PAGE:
“The sheer number of coincidences in this case. I am certainly aware of Occam’s Razor and agree that the path of least speculation is usually the most likely. However, in this case, trying to stick to the accident theory is actually the tougher path. Anyone element would not be enough on its own but taken in totality, it’s another story. That was Graven’s main point all along. If the car did go over the cliff downstream from The Dalles, there is a pretty finite area where it would be. Finding the car is the most important aspect of the search. Granted, the river in that section is very deep (in places nearly 160 feet deep) and the bottom has boulders, overhanging rock, and even caverns. While the currents are strong, the fact that it is so rocky would have kept the car from moving too much.” 

Where is Donald Martin now?

When Donald Martin’s family vanished, he did not return home to Oregon. It seemed like he did not really connect with them, he only returned back when he had to settle the family’s inheritance once, in March 1959, as the lone beneficiary.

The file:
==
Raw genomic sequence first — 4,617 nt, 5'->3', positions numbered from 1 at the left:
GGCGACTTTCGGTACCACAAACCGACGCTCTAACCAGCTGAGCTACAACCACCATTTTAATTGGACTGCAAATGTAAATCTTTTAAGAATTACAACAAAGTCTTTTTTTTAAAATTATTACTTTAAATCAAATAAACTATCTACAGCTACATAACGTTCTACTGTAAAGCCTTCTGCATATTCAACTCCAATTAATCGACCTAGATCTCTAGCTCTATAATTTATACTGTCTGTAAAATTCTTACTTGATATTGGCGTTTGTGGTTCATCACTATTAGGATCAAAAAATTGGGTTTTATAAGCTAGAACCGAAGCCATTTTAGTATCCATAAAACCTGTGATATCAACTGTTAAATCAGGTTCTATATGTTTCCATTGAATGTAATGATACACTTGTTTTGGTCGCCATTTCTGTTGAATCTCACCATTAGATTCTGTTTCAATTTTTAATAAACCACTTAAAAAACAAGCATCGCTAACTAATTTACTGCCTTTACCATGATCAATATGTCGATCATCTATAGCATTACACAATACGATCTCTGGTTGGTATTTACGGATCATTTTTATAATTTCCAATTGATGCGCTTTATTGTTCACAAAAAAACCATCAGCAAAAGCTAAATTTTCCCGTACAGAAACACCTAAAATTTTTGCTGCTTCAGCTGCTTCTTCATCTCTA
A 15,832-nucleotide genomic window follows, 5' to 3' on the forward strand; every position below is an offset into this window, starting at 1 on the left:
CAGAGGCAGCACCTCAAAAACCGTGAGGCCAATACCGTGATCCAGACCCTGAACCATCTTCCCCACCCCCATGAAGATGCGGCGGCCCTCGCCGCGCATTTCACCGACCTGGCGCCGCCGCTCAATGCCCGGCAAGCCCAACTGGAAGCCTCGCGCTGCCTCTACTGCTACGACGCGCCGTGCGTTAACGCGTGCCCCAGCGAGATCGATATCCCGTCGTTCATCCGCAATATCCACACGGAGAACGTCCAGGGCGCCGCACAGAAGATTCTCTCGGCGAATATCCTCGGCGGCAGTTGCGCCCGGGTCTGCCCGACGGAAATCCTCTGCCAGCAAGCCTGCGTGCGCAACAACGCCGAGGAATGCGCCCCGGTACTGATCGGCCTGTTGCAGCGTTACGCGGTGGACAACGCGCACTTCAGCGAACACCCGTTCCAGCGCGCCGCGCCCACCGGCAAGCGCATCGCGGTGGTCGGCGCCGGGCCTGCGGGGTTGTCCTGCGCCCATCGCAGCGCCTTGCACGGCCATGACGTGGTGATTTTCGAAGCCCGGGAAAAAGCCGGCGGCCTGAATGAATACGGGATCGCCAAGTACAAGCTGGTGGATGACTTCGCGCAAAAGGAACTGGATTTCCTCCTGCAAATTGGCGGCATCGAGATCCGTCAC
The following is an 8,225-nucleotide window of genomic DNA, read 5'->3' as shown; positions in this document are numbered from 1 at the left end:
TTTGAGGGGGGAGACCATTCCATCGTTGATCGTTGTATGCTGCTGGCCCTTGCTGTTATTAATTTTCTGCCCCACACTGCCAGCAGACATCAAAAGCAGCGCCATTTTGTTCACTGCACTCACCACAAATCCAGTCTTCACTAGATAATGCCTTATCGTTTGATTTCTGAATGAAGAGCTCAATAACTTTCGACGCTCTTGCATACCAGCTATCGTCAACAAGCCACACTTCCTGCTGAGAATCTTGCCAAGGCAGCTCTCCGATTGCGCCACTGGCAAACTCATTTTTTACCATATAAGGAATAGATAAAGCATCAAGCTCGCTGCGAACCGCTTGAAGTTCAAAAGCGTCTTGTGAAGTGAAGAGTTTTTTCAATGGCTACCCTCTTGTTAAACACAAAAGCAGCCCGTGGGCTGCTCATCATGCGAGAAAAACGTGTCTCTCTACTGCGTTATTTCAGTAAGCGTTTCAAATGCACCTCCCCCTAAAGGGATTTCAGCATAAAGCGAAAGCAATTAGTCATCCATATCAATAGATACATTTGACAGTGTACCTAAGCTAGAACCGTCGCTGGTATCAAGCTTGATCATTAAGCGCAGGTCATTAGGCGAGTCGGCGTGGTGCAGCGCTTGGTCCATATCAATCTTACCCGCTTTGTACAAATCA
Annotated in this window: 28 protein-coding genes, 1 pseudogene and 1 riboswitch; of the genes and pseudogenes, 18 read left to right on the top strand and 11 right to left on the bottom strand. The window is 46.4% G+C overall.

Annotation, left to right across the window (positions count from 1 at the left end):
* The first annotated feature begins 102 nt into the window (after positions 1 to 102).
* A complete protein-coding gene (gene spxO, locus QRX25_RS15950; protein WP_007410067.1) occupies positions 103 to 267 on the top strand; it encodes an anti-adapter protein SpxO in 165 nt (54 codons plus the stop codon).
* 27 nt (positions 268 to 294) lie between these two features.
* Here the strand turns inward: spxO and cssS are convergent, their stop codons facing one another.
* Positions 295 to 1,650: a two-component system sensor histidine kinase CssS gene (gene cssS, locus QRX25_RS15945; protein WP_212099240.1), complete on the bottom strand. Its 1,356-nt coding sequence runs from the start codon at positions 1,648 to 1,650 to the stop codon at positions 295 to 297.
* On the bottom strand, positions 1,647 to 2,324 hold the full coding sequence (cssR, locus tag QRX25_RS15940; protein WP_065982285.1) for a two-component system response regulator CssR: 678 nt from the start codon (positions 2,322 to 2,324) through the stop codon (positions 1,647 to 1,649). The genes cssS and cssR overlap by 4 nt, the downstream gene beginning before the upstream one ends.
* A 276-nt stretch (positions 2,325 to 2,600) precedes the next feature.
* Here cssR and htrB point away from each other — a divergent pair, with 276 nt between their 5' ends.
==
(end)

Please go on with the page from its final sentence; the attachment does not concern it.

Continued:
Even though Donald did not show up for their funeral ceremony. In reality, their cremated ashes were left unclaimed in the Riverview Abbey Mausoleum for nearly a decade until being discovered in December 1969 by an anonymous individual. Donald Martin died in 2003.

Final thoughts

In a nutshell, no evidence has been discovered that would lead to the exact facts of what happened that day when the Martins family disappeared permanently. Regardless of how perplexing the Martin family’s disappearance case is, the mystery remains a mystery.

This strange case is still unsolved and we are yet to see what the mystery shapes out be – Was it a murder? Or a case of homicide?